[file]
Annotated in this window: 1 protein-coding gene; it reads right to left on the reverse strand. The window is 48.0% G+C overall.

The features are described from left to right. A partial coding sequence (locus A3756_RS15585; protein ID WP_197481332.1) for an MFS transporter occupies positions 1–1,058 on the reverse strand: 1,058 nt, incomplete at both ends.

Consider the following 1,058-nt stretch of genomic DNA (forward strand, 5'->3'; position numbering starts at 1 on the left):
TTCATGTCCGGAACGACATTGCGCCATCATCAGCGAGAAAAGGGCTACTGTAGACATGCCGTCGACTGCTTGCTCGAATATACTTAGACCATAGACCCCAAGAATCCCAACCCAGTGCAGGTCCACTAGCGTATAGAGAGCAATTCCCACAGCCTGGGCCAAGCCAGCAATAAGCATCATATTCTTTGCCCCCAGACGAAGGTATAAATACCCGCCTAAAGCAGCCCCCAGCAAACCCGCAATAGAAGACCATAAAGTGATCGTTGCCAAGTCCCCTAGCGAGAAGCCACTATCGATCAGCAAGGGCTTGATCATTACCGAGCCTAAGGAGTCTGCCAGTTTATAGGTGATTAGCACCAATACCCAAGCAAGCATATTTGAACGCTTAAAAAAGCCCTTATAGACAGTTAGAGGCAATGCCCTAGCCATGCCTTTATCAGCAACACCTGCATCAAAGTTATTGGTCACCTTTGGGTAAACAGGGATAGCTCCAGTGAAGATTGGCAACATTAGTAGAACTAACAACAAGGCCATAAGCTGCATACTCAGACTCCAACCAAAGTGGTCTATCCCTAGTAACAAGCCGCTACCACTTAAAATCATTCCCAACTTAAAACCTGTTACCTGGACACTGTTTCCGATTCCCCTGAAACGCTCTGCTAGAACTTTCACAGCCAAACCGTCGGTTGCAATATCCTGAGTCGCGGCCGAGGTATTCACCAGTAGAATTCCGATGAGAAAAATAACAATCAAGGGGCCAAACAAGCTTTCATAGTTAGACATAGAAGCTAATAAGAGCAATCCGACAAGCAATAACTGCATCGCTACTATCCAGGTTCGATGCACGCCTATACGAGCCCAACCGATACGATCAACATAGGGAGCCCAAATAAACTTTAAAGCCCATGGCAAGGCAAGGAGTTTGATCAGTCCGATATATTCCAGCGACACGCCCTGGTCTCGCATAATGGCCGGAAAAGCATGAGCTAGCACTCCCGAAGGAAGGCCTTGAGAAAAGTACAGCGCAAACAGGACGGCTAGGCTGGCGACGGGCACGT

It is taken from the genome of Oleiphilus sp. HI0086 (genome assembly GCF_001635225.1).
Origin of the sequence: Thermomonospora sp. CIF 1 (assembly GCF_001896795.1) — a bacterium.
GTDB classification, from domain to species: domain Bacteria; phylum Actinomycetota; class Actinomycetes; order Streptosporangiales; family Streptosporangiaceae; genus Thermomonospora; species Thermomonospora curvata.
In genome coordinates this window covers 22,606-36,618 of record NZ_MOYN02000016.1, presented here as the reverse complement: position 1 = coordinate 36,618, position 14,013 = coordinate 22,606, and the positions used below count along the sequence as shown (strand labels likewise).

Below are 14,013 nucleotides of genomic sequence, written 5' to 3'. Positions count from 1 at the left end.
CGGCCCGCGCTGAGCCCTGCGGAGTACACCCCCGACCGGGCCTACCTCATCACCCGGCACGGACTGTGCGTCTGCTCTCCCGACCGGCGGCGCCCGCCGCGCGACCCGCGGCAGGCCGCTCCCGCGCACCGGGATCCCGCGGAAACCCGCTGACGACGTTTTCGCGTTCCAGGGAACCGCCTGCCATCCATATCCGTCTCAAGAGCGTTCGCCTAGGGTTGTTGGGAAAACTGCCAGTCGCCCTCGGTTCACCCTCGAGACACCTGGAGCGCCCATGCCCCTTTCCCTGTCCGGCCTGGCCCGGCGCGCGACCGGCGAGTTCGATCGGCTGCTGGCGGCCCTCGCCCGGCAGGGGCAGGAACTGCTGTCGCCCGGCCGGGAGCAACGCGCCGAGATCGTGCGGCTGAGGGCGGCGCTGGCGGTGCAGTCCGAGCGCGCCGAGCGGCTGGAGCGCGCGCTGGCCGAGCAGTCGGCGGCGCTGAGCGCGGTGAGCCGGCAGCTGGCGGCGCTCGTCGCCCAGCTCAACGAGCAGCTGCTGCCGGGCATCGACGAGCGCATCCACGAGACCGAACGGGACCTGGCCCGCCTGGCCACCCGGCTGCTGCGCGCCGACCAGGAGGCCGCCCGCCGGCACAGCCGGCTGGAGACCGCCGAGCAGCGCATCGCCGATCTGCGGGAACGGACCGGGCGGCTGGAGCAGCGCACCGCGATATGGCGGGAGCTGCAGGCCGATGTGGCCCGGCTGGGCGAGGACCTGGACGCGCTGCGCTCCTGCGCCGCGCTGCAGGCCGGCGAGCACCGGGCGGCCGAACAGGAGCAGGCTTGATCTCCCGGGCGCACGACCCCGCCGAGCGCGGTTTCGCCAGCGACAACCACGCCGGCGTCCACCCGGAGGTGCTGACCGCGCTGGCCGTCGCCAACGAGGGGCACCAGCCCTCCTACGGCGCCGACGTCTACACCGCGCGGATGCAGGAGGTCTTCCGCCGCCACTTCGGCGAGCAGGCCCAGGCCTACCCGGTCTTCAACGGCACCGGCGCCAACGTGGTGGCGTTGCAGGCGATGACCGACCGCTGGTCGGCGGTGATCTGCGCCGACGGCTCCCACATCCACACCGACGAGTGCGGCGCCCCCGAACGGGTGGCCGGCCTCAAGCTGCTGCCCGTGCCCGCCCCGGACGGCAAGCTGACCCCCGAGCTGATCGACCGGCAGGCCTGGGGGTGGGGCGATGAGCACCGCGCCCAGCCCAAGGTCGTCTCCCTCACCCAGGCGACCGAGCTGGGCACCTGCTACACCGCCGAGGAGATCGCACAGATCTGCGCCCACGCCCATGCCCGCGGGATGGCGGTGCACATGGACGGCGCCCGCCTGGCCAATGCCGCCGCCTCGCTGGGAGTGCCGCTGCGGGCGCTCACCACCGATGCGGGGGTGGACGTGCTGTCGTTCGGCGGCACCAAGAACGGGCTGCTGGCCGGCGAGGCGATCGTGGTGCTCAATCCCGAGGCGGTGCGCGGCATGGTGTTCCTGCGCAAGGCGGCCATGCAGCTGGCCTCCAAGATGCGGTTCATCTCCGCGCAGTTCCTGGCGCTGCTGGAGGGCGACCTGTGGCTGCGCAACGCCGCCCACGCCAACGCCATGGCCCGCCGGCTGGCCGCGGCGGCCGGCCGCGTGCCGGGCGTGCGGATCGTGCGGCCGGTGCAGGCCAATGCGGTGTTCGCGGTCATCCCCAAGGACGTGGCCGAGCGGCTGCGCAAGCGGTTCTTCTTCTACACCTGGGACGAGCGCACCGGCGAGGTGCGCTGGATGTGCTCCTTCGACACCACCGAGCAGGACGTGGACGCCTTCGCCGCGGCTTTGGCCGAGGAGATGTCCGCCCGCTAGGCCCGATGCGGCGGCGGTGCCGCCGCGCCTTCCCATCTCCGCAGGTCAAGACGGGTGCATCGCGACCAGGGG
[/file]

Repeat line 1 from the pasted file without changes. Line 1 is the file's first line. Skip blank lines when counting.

Annotated in this window: 1 protein-coding gene; it reads right to left on the reverse strand. The window is 48.0% G+C overall.